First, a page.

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With: John Cameron Mitchell, Michael Pitt, Miriam Shor, Stephen Trask, Andrea Martin
Written by: John Cameron Mitchell
Directed by: John Cameron Mitchell
MPAA Rating: R for sexual content and language
Running Time: 95
Date: 19/01/2001

Hedwig and the Angry Inch (2001)

3 1/2 Stars (out of 4)

How the 'Inch' Stole Summer

By Jeffrey M. Anderson

Anyone used to listening to today's hyper-sterilized, highly inflexible, unimaginative radio will find themselves jolted to the back of the theater while watching the new Hedwig and the Angry Inch -- a huge hit at both the SF International Film Festival and the SF Lesbian and Gay Film Festival -- and a rock 'n' roll movie that remembers what it's like to truly rock and roll.

In other words, when Hedwig -- or her rival Tommy Gnosis -- sing, they sing about stuff that truly means something to them. And they can rage, rant, and vent to their hearts content while sweating in the spotlight. The catchy, powerful music reveals a love for the glam-rock 70s acts like David Bowie, as well as pre-punk pioneers such as Lou Reed, Patti Smith, and Iggy Pop. (Not to mention the sweet, searing guitar work of Bob Mould, formerly of Husker Du.)

The blonde-wigged Hedwig (John Cameron Mitchell) begins life as Hansel, a beautiful girly-boy in East Berlin who meets an American soldier and falls in love. But in order to leave Berlin and escape to America, Hansel must endure a special operation, bringing him closer to womanhood. Unfortunately the doctors botch the procedure, leaving Hansel -- now Hedwig -- with nothing but an "angry inch."

Once in America the soldier abandons him, and Hedwig turns to rock 'n' roll for solace. She meets a young fan, Tommy (Michael Pitt), teaches him the ropes, falls in love with him, and re-names him Tommy Gnosis. Soon however, Tommy's hit the road and made a sensation of himself using Hedwig's original songs. We join Hedwig at the film's beginning, in the process of touring the country hot on Tommy's heels, playing whatever nearby venues she can get (including salad bars, coffee shops, and laundromats), and trying to get the word out that she's been ripped off.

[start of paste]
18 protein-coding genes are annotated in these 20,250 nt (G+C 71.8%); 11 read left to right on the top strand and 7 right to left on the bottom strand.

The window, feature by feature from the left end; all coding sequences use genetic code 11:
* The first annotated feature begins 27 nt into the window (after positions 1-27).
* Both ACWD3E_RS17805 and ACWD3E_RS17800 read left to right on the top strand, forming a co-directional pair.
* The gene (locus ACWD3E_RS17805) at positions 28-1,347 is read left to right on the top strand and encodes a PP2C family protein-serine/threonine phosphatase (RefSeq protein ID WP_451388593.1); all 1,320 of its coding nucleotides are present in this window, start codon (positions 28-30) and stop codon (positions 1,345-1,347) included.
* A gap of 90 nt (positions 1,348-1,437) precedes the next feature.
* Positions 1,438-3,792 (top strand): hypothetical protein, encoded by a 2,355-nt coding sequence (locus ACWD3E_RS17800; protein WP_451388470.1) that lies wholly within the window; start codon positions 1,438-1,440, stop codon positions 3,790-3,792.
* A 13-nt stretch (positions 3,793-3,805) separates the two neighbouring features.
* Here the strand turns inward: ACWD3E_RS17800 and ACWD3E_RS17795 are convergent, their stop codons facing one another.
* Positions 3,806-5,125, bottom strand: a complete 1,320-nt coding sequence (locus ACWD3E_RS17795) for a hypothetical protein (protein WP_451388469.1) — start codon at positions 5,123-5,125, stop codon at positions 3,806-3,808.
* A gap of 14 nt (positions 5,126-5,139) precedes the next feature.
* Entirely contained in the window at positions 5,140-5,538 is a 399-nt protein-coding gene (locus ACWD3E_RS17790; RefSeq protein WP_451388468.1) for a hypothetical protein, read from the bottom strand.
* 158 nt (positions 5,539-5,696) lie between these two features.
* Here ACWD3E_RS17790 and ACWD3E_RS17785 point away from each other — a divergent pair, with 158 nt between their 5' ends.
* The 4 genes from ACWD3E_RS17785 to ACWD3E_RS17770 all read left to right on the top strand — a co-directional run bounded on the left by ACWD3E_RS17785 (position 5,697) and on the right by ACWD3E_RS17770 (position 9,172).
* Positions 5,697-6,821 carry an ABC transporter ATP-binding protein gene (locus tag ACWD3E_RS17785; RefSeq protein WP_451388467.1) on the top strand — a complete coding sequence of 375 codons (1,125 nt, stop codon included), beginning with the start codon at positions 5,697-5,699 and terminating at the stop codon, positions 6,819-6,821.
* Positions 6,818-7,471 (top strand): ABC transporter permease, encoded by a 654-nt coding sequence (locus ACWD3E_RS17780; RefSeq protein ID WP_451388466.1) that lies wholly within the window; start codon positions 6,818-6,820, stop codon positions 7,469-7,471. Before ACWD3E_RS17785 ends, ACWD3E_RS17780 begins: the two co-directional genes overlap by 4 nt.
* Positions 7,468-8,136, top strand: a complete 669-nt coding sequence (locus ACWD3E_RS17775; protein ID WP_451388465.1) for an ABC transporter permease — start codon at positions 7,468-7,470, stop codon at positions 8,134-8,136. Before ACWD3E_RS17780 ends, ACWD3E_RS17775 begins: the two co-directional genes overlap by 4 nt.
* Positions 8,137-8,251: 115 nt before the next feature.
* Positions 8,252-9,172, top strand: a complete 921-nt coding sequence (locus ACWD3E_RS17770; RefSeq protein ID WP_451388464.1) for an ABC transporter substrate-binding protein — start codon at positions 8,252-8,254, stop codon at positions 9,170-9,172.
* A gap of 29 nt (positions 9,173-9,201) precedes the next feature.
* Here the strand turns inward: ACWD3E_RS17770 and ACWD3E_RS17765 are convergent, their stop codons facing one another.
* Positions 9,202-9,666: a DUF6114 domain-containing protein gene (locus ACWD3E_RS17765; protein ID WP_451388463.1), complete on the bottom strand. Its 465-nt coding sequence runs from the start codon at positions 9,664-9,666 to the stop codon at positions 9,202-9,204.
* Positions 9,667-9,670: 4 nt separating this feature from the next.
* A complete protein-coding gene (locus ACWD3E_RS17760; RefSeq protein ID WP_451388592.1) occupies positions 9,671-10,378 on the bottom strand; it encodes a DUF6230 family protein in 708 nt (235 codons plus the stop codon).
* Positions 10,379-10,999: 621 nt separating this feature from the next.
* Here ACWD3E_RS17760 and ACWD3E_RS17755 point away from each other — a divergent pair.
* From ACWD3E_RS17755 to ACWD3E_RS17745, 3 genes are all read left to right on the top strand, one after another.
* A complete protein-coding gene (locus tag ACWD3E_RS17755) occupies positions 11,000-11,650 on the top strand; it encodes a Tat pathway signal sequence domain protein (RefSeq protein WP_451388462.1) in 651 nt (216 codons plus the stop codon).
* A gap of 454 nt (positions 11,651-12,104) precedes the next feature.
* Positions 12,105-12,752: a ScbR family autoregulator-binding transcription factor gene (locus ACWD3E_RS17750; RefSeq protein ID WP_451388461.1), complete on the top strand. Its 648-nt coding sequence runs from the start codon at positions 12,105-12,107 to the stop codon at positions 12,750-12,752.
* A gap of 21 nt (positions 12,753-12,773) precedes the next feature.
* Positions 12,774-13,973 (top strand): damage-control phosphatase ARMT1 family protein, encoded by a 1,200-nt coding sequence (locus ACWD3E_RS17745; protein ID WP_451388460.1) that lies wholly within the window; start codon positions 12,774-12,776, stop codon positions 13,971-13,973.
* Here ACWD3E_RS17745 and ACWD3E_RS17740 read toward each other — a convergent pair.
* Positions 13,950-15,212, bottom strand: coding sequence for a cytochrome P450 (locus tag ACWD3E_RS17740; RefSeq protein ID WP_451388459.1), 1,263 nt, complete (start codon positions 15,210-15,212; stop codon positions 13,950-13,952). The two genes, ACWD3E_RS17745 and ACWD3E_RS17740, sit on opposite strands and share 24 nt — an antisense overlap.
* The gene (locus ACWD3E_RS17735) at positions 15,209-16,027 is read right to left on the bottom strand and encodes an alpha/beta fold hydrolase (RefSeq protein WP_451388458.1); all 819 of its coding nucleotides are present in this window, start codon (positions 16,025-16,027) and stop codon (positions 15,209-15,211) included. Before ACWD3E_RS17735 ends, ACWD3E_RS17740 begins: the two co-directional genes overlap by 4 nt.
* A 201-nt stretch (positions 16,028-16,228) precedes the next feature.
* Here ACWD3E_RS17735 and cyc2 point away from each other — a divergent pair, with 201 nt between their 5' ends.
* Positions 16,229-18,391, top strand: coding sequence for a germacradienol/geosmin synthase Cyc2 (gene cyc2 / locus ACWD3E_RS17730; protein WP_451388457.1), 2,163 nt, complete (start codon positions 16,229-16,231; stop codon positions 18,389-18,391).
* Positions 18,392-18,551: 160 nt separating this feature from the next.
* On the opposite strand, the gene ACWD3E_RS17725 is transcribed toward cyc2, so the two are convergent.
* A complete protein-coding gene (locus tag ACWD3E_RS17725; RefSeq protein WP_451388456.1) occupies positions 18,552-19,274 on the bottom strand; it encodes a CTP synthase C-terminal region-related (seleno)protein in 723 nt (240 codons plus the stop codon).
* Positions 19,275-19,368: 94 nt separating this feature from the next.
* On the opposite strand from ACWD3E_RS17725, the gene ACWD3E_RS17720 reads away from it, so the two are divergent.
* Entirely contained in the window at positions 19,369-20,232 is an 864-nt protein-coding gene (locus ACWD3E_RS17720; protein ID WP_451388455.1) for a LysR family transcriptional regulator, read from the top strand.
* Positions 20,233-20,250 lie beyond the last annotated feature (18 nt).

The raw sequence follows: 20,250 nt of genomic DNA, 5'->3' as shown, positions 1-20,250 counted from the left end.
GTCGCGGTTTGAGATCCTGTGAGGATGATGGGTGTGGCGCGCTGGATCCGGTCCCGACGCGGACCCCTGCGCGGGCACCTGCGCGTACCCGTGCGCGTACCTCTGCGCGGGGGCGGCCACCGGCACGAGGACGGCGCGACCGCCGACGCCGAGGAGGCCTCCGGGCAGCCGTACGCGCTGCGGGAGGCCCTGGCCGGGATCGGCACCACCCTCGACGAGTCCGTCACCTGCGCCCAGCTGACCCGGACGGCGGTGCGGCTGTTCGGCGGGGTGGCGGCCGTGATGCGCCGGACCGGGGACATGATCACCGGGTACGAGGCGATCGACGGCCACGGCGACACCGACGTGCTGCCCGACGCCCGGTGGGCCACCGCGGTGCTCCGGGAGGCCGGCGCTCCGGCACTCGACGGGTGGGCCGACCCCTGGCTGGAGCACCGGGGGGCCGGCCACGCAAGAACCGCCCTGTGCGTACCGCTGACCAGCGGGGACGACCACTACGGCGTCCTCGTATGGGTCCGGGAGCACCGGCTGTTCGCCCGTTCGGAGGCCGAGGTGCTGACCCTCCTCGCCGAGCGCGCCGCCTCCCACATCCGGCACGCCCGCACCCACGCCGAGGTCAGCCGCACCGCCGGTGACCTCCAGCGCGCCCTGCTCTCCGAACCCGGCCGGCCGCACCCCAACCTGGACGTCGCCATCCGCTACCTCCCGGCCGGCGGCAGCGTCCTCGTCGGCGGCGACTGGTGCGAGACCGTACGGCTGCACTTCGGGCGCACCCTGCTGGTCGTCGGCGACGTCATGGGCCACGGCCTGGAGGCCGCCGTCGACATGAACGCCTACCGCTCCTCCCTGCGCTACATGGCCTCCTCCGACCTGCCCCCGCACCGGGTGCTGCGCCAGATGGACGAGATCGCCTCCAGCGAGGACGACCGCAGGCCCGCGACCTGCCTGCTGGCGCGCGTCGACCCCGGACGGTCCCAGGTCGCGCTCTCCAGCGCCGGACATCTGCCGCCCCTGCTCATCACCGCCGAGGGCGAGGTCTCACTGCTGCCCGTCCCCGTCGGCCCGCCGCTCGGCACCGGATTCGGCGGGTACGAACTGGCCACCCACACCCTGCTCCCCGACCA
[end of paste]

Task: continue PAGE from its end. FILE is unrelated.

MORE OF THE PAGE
Mitchell developed the film from his own Off-Broadway show, wrote the screenplay, directed, and stars as Hedwig, and it's one of the greatest, most audacious, tour-de-force movie debuts since Kenneth Branagh's Henry V (and, I have to admit, I'm thinking of Citizen Kane as well). Mitchell handles the camera like a pro, completely aware of pacing, use of space, and balance of energy. As Hedwig, he delivers an astonishing performance, funny, touching, and outrageous (he possesses a great, rich, rock 'n' roll voice). If nothing else, Mitchell deserves an Oscar nomination for Best Actor.

Mitchell also utilizes animation sequences to get his core theme across: the search for our "other half." (Except in Hedwig's case, she doesn't know if the other half is man or woman.) I'm making the film sound like a big ball of overkill, but the flashing colors, sounds, music, humor, and cartoons all congeal into a perfect, clear vision of passionate joy.

My original thought was that this amazing film could be destined to supplant The Rocky Horror Picture Show, as the king of midnight camp. But already Hedwig seems too good for that fate. It's a film people will want to take seriously, watch again and again, hoping for clues as to how to find their "other half." Others of us will watch it again and again, hoping for the same rush -- the same tingle -- we got the first time.

In 2019, the Criterion Collection released a deluxe Blu-ray edition, with their usual superb picture and sound (the music crackles). It includes a 2001 commentary track by Mitchell and DP Frank G. DeMarco, a new cast and crew reunion (56 mins.), a conversation between composer and lyricist Stephen Trask and rock critic David Fricke about the music (29 mins.), a making-of documentary from 2003 (85 mins.), several short selections from Mitchell's archives, an "Anatomy of a Scene" episode, deleted scenes with optional commentary (12 mins.), and a trailer. The thick liner notes booklet contains an essay by critic Stephanie Zacharek, illustrations, and other goodies.

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